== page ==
Experience?

February 7, 2010

I’m thoroughly confused by Sarah Palin’s latest interview with Fox News. This is not to suggest that there are things she says which are non-confusing as that’s hardly the case, just that we seem to have crossed a new threshold of nonsensical living-in-the-pastness.

The former Alaska governor, in an interview Saturday on the sidelines of the National Tea Party Convention in Nashville, said President Obama’s “lack of experience” has held him back his first year in office and that she would put her credentials up against his any day.

Let’s say, just for arguments sake, that McCain’s experience campaign was valid in 2008. After all, he had been in the Senate much longer than Obama’s four years. And now let’s even say that Barack Obama circa 2008 and Sarah Palin circa 2008 had a similar amount of experience. I don’t believe that to be the case, but someone could make an argument for it.

But how is an experience campaign going to make any sense in 2012? Barack Obama does not have the experience to be president–because he has only been president for one term? Also, what credentials is she planning to match against President Obama? Four years as president vs. a resignation as governor of Alaska. If voters rejected an experience campaign when it was slightly valid, how is it going to work when it is patently false?

The vacuum chamber of conservative media may be hurting her here. She needs to understand the concerns of virtual Americans since there probably aren’t enough real ones to elect her.

About two weeks ago, we introduced our newest feature, “A Proud Legacy,” wherein we highlight once-promising drafts that were never finished or never posted. With the return of Gossip Girl imminent, it seemed like the time to post my belated thoughts on the show.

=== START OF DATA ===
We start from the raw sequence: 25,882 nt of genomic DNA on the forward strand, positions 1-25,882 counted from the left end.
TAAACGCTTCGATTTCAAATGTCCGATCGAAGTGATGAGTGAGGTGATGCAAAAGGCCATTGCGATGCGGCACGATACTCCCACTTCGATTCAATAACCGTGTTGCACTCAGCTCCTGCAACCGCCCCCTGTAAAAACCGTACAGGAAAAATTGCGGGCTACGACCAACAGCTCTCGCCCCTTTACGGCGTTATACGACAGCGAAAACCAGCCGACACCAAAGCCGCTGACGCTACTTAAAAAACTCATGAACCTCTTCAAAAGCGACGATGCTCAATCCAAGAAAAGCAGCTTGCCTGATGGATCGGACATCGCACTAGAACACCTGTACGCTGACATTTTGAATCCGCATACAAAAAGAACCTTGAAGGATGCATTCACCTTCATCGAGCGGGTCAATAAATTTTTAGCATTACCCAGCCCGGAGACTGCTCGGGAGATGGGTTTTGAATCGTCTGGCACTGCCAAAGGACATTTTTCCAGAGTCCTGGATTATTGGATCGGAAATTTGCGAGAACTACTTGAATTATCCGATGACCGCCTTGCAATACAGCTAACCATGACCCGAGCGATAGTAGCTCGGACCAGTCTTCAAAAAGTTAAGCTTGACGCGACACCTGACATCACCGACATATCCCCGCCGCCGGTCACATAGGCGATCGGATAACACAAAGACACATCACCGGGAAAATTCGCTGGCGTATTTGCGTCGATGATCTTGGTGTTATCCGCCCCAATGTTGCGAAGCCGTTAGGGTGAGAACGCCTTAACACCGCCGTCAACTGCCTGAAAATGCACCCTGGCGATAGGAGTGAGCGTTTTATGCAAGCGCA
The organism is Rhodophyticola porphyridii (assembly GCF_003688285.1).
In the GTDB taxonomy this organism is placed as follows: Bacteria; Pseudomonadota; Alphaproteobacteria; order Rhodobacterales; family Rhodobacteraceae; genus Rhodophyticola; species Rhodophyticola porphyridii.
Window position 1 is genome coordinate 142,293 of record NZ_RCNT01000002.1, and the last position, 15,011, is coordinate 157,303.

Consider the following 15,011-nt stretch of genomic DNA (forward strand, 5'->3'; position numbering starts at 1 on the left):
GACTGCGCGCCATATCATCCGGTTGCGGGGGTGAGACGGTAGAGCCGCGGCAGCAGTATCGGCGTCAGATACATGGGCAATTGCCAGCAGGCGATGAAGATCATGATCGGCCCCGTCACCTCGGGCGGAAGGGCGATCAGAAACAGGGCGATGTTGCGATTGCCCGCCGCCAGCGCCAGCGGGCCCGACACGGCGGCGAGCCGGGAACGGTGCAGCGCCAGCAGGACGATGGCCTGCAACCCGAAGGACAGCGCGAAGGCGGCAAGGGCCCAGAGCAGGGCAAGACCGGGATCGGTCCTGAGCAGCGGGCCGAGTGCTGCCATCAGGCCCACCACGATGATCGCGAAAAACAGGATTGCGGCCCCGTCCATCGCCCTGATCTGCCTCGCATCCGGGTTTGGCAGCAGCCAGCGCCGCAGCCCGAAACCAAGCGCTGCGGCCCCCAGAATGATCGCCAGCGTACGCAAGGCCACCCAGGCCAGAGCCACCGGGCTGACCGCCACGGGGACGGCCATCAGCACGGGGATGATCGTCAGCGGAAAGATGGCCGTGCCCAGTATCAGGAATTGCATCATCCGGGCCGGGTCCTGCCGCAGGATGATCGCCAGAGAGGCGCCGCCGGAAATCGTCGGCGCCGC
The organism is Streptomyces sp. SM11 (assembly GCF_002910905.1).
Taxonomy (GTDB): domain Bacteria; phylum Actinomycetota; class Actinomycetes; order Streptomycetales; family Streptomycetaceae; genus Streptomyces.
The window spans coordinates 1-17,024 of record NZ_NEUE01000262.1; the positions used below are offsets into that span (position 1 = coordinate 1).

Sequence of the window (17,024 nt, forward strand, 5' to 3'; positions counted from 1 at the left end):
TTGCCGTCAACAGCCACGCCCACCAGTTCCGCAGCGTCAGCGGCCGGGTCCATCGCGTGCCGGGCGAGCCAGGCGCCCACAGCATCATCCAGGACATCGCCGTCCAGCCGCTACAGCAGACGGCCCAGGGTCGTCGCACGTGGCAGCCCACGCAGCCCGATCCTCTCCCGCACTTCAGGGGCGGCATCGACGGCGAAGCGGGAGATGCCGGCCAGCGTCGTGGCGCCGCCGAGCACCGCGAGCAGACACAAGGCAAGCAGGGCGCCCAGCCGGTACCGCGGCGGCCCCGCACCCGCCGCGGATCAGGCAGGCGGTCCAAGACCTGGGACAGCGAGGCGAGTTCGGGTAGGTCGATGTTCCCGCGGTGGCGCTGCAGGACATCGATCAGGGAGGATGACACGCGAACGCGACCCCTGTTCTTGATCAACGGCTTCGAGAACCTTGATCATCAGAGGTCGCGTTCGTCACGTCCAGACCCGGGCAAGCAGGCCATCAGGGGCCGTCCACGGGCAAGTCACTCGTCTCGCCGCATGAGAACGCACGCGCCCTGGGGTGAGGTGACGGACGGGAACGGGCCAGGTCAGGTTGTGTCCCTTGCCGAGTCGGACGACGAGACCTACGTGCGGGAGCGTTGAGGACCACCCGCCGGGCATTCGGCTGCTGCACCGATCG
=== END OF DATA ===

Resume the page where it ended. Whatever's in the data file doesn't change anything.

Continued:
Thanks to a bad hangover on Saturday, Dash was left incapable of doing anything. A night of Harvey Wallbangers will do that to you, I suppose. So with Gossip Girl hype at an all time high, I decided to give it a try and watched Season 1 online. I should note that one other thing happened this weekend: Sarah Palin was nominated for VP. In my mind, these events are now indissoluble–especially because Gossip Girl is a terrible show and Sarah Palin a terrible choice (more on that later, I’m sure).

The last day of my life went something like this: watch an hour of Gossip Girl and feel horrible at myself for watching it, consistently noting that there isn’t even that much sex. Thoroughly disgusted, I’d then read Andrew Sullivan and feel mortified over the travesty that is Sarah Palin and her bat shit craziness (a technical term). This cycle probably lasted about eight hours until Gossip Girl melted my brain.

Allow me to explain. GG is a bad show, with characters barely sketched to the level of archetypes. Its appeal seems to be a minimal veneer of fashion. But if you watch enough episodes, you lost all faculties of aesthetic judgment. You lose the ability to define Gossip Girl outside of reference to itself. Instead of saying, “Gossip Girl is a bad show,” you are only able to say, “That was a bad episode of Gossip Girl.” Somehow Gossip Girl resists referentiality and interpretation, resists comparison to other shows. It is its own world.

We at the Salad are kind of shocked and awed that John McCain picked Sarah Palin to be his running mate–if only because we were sure that Bobby “The Exorcist” Jindal would be nominated for VP to play up the whole Joe Biden Indian 7-11 Incident. But we’re even more shocked at the rationales people use to defend the pick. Here’s a truly perplexing reader email that Andrew Sullivan just posted at the Daily Dish: